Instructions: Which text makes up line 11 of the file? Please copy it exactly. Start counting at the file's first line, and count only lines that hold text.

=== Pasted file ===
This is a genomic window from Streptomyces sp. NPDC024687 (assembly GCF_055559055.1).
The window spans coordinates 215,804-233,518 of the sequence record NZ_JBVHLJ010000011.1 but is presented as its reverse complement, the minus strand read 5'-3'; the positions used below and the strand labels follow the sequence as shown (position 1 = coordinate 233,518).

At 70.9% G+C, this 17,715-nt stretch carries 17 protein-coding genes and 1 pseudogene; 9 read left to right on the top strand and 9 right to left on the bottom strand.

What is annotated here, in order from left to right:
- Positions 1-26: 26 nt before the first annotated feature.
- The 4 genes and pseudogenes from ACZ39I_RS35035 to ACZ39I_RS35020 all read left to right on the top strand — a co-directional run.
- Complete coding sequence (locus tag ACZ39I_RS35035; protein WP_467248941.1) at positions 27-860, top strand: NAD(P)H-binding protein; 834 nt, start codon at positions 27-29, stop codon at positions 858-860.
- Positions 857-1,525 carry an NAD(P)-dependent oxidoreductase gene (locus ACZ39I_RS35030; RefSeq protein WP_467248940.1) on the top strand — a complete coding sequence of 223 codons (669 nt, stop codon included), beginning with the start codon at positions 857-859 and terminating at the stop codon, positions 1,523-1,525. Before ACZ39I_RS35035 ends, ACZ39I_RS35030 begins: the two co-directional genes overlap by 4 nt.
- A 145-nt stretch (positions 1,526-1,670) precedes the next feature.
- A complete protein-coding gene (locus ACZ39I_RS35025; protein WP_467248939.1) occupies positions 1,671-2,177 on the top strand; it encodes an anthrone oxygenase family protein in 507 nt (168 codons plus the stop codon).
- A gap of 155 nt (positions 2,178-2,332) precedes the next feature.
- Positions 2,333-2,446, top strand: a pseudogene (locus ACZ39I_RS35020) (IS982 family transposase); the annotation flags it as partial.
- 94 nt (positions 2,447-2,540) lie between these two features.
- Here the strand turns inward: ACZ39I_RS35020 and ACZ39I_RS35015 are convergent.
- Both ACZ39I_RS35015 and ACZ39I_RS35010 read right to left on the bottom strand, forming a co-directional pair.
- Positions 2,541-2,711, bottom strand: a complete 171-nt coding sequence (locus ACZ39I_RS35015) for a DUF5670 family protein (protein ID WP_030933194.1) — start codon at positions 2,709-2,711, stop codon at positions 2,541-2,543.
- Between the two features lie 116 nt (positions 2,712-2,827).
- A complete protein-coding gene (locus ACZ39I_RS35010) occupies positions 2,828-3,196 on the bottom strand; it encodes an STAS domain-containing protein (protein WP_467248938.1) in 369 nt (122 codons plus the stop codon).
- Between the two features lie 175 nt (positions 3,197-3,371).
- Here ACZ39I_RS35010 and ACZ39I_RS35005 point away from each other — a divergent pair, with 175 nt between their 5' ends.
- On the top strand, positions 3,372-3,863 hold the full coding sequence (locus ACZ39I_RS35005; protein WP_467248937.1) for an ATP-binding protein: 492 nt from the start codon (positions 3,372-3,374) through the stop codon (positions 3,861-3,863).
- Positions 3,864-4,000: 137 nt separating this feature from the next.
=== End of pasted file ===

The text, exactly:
- A gap of 155 nt (positions 2,178-2,332) precedes the next feature.